“Peter, it’ll be alright.  Since when have you ever had to re-sit anything? Since when did you get anything less than an A?” 

She leant against the rail beside him, and together they watched the evening tide slinking up the beach.  She thought about the face of the serious young man beside her;  something she could do without looking at him.   She knew his face in this mood – the dark, enclosed eyes with a torment behind them, the strong jaw tucked in, the twitch in his pale skin.

Peter; temperamental, unbearably clever, generally considered something of a geek – her friend, now, of many years.  Growing up together in a small town like Levenport, it was never possible to be far apart.   After a while she sighed.  “Calmer now?”

“Yes, I suppose so.”

St. Benedict’s Rock, the great basalt island across the bay, was a black silhouette in the evening sun.   The Bavarian towers at its summit like a pair of accusing fingers, features of a mansion which was more a ludicrous hat than a crowning glory, moved their shade eastward across the town, towards Levenport Head.   Once, needing the mental exercise, Peter had tried to devise a means of telling time by those shadows:  at seven am they would be pointing to the fish dock, twelve midday the town hall, and so on.  By that calculation it was now Woolmarket, or five pm.

“Vince Harper’s back in town.”   Melanie tried to change the subject.

“Yeah?”  said Peter absently.

“Yeah.  Saw his car at lunchtime, crossing the causeway.  Look forward to some nice sounds tomorrow morning.”

“Wicked.” 

She referred to the retired rock star who lived in the ludicrous hat atop the rock, and the rooftop guitar solos that were his signature.  Fortunately, he was not in town often, for his musical messages, delivered as early as six o’clock even on winter mornings, were of metal intensity.  The amplifiers which transmitted them, powerful though they undoubtedly were, could not overcome distortion by the elements, and so arrived at the mainland shore devoid of much of their musical eloquence.  Muffled by distance and scarified by the wind, they generated outrage amongst those of the town’s citizenry who were older, and more classically inclined.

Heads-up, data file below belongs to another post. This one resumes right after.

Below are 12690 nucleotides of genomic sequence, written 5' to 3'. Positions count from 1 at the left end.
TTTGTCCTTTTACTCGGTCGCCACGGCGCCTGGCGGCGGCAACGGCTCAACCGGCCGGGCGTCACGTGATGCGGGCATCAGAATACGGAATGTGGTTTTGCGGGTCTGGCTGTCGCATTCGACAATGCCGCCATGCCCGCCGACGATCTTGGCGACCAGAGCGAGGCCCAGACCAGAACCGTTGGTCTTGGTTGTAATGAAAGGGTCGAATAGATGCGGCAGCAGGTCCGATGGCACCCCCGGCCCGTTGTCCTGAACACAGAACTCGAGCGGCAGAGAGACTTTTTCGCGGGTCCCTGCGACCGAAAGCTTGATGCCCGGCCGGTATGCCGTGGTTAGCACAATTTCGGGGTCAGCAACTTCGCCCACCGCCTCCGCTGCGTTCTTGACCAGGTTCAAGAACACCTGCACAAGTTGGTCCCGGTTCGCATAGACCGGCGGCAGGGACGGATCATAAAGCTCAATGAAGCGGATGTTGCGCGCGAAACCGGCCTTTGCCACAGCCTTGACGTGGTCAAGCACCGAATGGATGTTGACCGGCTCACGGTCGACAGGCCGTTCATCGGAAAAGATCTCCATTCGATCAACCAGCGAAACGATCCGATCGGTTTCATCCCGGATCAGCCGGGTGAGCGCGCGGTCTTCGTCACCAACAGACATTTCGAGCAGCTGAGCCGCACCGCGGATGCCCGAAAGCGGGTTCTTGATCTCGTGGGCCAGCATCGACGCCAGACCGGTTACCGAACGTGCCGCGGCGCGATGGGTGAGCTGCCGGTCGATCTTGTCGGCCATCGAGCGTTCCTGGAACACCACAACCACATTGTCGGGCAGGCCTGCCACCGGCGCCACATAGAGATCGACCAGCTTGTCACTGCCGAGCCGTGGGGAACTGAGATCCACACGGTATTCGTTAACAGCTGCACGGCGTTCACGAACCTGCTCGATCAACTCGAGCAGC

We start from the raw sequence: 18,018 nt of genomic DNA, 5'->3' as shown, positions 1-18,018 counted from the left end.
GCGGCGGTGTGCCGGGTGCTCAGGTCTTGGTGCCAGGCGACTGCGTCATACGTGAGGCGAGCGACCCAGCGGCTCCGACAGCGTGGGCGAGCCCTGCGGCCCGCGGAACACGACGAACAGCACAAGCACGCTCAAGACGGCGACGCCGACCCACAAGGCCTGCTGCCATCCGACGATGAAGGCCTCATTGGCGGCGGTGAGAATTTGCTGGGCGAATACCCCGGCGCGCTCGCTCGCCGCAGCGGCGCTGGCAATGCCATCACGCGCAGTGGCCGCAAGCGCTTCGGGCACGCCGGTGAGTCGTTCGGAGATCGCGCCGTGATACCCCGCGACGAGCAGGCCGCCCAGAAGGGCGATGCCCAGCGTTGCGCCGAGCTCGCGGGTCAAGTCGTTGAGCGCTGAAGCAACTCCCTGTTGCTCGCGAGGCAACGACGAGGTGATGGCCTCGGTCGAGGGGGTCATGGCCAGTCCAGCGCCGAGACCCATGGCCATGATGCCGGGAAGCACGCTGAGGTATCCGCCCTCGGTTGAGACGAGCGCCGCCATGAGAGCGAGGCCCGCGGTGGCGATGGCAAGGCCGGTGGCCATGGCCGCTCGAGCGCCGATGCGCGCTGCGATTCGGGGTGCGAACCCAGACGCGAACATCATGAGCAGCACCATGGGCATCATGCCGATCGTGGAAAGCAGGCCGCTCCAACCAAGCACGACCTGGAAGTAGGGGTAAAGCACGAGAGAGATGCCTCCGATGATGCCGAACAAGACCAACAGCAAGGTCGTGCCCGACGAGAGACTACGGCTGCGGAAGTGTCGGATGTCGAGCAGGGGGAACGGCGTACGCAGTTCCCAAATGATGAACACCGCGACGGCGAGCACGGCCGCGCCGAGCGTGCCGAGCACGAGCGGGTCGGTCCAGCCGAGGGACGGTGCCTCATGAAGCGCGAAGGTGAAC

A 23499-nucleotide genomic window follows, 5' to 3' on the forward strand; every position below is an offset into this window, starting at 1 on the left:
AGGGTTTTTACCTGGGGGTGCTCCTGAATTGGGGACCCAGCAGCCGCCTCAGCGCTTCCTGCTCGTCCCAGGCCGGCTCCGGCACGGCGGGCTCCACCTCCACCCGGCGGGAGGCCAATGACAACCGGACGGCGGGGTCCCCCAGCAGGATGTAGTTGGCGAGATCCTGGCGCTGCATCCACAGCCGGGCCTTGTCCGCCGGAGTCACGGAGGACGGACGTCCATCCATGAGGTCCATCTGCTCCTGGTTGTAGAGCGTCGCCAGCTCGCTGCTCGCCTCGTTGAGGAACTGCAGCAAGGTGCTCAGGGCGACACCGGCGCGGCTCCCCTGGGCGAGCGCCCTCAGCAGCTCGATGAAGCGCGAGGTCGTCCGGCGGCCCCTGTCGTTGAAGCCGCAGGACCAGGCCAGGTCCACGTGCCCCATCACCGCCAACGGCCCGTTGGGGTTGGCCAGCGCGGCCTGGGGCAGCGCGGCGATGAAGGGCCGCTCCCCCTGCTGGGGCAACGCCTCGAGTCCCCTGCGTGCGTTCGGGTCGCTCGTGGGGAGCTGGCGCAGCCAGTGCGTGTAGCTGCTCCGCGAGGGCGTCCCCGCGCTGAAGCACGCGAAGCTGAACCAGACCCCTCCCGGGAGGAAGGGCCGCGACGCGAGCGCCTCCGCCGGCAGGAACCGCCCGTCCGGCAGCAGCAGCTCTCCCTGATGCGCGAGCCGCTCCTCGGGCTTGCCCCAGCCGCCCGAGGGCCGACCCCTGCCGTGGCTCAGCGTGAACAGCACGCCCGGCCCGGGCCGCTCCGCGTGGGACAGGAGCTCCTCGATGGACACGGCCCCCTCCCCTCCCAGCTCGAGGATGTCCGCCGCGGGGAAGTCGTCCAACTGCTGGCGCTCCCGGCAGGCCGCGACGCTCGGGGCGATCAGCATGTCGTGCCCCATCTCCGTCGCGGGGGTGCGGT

“Hey,”  Melanie put her arm around Peter’s shoulders and gave him a brief hug, which was something she liked to do.  “I should go, Babes.  Message me tonight?”

“I guess.”   Peter said.

“See you then.”  Melanie walked away, doubting Peter would even notice she had gone.  “And how did your exam go, Melanie?”  She murmured to herself:  “Oh, OK, Peter.  I forgot all about bloody Proust.”

“Aaark”  said a seagull which had taken Melanie’s place at the rail.

“Ah!”  Said Peter.  “Quite right!  But what happened to Toqus?   That’s the question!”

Eyes narrowed against the sun, Peter’s gaze led him out over the water.  Now Melanie had provided the spark, his own thoughts were turned towards the strange, misshapen house on St. Benedict’s Rock.

St. Benedict’s Rock had a past.   Before the monks came and joined it by a causeway to the mainland it had been entirely an island, a looming pile with a reputation for spirits and black magic.  The warriors who had been first to land there, those whose castle once stood where the house stood now, and who built a tiny harbour on the landward side, spoke of strange sounds, of constant bird attack and plagues of snakes.  They named it Satan’s Rock.   In those days the bay had treacherous tides to draw the shore people and their primitive fishing boats to their deaths.   A causeway had tamed the seas, but the monastery which succeeded the castle had no less a reputation for evil.   The shore people told of skies glowing with fire, young men drawn to the monastery as novices who disappeared, never to be seen again.